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As victims described the bloody horror of the massacre during a riveting hospital news conference, investigators continued to gather information on the 29-year-old American-born Muslim — and took a close look at his wife, too — for clues to the attack that left 49 victims dead.

An official who was briefed on the progress of the case but insisted on anonymity to discuss a continuing investigation said authorities believe Mateen’s wife knew about the plot ahead of time, but they are reluctant to charge her on that basis alone.

READ MORE: Some on terrorist watch list can legally purchase guns in United States

A number of possible explanations and motives for the bloodbath have emerged, with Mateen professing allegiance to the Islamic State group in a 911 call during the attack, his ex-wife saying he was mentally ill, and his father suggesting he was driven by hatred of gays.

WATCH: Counsellors who assist LGBTQ community not surprised by Orlando attacker visiting gay clubs

On Tuesday, a U.S. official said the FBI is looking into a flurry of news reports quoting patrons of the Pulse as saying that Mateen frequented the nightspot and reached out to men on gay dating apps. The official was not authorized to discuss the investigation and spoke on condition of anonymity.

Some psychologists raised the possibility that Mateen was sexually conflicted and that those feelings might have contributed to his lashing out against gays.

Jim Van Horn, 71, told The Associated Press that he saw Mateen repeatedly at the bar and talked to him once.

“He was a homosexual and he was trying to pick up men,” Van Horn said. “He would walk up to them and then he would maybe put his arm around ’em or something and maybe try to get them to dance a little bit or something.”

The attack early Sunday ended with Mateen being shot to death by a SWAT team. Of the 53 people wounded, six were listed in critical condition Tuesday and five others were in guarded condition.

At a news conference at Orlando Regional Medical Center, shooting survivor Patience Carter described praying to die as she lay on a nightclub bathroom floor covered in water and blood. She said Mateen talked about wanting the U.S. to “stop bombing my country,” a possible reference to his father’s native Afghanistan.

Orlando shooting gunman said to be regular of nightclub he targeted

03:35

Orlando shooting gunman said to be regular of nightclub he targeted

03:09

Orlando shooting survivors recount horrific night of massacre

02:34

Victims of Orlando shooting share stories, speak out against violence



“I really don’t think I’m going to get out of there,” Carter, 20, recalled. “I made peace with God. ‘Just please take me. I don’t want any more.’ I was just begging God to take the soul out my body.”

In Washington, President Barack Obama said investigators had no information to suggest a foreign terrorist group directed the attack. He said it was increasingly clear the killer “took in extremist information and propaganda over the internet. He appears to have been an angry, disturbed, unstable young man who became radicalized.”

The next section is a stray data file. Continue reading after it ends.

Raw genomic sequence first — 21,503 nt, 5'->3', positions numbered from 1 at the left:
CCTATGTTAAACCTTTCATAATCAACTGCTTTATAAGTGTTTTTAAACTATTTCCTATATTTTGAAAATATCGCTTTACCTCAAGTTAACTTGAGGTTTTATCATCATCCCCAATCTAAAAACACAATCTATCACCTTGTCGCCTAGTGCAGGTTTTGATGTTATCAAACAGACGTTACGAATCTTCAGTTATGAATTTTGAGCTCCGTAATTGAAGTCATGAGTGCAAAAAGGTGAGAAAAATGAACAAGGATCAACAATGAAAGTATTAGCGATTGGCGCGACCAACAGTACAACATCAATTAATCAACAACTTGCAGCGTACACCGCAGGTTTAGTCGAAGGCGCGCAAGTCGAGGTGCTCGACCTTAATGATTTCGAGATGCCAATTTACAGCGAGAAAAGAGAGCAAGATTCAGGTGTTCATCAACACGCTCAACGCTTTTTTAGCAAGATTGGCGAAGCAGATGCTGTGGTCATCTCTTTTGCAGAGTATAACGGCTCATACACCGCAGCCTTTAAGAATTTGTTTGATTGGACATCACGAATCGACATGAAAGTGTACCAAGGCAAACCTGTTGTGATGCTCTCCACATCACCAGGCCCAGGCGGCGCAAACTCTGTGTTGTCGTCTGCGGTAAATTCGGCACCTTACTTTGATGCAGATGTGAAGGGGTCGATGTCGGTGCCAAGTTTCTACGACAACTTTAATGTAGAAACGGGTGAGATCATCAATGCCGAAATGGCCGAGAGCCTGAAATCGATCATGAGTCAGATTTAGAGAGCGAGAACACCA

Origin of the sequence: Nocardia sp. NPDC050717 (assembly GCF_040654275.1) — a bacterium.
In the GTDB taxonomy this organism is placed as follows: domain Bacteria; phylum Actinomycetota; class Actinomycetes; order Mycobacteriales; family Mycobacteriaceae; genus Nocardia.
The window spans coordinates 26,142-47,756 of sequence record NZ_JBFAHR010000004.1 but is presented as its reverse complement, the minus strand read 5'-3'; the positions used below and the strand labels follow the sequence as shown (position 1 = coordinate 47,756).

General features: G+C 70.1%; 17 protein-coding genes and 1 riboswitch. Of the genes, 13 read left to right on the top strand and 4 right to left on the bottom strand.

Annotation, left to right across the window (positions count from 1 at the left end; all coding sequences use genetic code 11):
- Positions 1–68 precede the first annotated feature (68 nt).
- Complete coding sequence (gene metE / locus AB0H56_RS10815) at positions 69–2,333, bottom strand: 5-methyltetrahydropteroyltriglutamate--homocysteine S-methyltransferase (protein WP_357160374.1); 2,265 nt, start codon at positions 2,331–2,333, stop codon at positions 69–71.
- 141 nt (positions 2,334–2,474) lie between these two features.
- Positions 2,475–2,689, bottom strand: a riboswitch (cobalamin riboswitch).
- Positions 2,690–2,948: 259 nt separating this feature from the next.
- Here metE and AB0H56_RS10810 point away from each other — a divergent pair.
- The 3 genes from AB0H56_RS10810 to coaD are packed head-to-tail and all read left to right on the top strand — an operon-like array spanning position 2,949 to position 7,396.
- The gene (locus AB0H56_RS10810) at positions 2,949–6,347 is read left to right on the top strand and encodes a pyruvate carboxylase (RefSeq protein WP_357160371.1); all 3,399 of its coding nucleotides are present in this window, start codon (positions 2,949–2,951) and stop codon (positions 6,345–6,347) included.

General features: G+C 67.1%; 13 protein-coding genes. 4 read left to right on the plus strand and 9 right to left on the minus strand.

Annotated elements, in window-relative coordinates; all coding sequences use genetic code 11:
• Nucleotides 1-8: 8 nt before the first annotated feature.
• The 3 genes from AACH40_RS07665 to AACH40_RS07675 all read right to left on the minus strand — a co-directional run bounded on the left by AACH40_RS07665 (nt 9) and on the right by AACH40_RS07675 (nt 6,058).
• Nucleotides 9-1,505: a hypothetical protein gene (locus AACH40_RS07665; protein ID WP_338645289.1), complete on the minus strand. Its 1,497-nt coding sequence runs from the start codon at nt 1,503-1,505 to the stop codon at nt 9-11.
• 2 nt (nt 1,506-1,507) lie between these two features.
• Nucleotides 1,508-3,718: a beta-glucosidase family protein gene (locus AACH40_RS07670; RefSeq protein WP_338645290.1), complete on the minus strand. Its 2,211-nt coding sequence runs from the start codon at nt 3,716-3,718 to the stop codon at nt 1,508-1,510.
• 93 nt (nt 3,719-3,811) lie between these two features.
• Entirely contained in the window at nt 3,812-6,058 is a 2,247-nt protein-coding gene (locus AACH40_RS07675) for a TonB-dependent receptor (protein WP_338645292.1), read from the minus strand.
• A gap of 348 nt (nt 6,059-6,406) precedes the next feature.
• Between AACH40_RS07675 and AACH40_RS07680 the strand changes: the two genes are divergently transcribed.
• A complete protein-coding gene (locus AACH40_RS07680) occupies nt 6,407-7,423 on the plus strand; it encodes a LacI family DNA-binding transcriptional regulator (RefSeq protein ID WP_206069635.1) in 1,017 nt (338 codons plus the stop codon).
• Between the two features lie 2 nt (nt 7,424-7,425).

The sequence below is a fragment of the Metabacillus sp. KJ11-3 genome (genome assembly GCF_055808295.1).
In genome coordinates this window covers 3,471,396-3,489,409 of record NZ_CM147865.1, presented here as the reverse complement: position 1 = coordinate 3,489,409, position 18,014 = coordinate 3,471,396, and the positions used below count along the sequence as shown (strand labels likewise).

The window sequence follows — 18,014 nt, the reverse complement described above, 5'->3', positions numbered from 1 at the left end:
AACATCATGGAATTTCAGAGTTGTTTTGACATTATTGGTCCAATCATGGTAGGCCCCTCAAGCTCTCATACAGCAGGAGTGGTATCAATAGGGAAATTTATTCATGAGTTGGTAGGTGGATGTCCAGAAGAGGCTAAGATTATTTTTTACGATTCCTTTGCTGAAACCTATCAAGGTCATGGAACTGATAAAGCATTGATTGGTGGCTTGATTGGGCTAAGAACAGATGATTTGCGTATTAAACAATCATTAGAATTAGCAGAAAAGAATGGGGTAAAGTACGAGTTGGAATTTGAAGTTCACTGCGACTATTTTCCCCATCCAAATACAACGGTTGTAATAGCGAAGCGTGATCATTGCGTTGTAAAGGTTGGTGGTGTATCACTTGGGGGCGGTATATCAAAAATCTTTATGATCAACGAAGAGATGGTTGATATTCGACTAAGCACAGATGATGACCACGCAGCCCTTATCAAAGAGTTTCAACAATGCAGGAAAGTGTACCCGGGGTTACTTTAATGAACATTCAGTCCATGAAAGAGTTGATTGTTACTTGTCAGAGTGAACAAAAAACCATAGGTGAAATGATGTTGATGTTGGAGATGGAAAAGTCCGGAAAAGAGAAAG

The president also blasted Donald Trump’s anti-Muslim rhetoric as dangerous and contrary to American values, challenged Congress to reinstate the assault weapons ban, and lashed out at his Republican foes who have criticized him for not using the term “radical Islam.”

READ MORE: ‘Blood was everywhere’: Orlando shooting survivors recall scenes of terror

“If someone seriously thinks we don’t know who we’re fighting, if there’s anyone out there who thinks we’re confused about who our enemies are,” Obama said, “that would come as a surprise to the thousands of terrorists we’ve taken off the battlefield.”

Gay dating app Jack’d said it has been unable to confirm so far that Mateen had a profile on the service. Grindr officials said they “will continue to cooperate with the authorities and do not comment on ongoing investigations.” And Adam4Adam said the company is looking at conversations and profiles in the Orlando area for any activity by Mateen but hasn’t found anything yet.

Mateen’s father, Seddique Mateen, denied his son was gay and said that if he had been in the nightclub before, he may have been “scouting the place.” The elder Mateen, who lives Port St. Lucie, Florida, said that apart from the time his son got angry a few months ago over seeing two men kissing, he never saw any anti-gay behavior from him.

WATCH: Orlando shooter’s father talks son’s attack on Pulse nightclub

Father of the alleged Orlando shooter comments on son visiting Pulse nightclub and using LGBTQ apps

02:50

Father of the alleged Orlando shooter comments on son visiting Pulse nightclub and using LGBTQ apps

01:25

‘I don’t forgive him’: Orlando shooter’s father talks son’s attack on Pulse nightclub



Psychological studies have shown that some men with repressed same-sex desires may express anti-gay views, especially if they grew up in families that opposed homosexuality.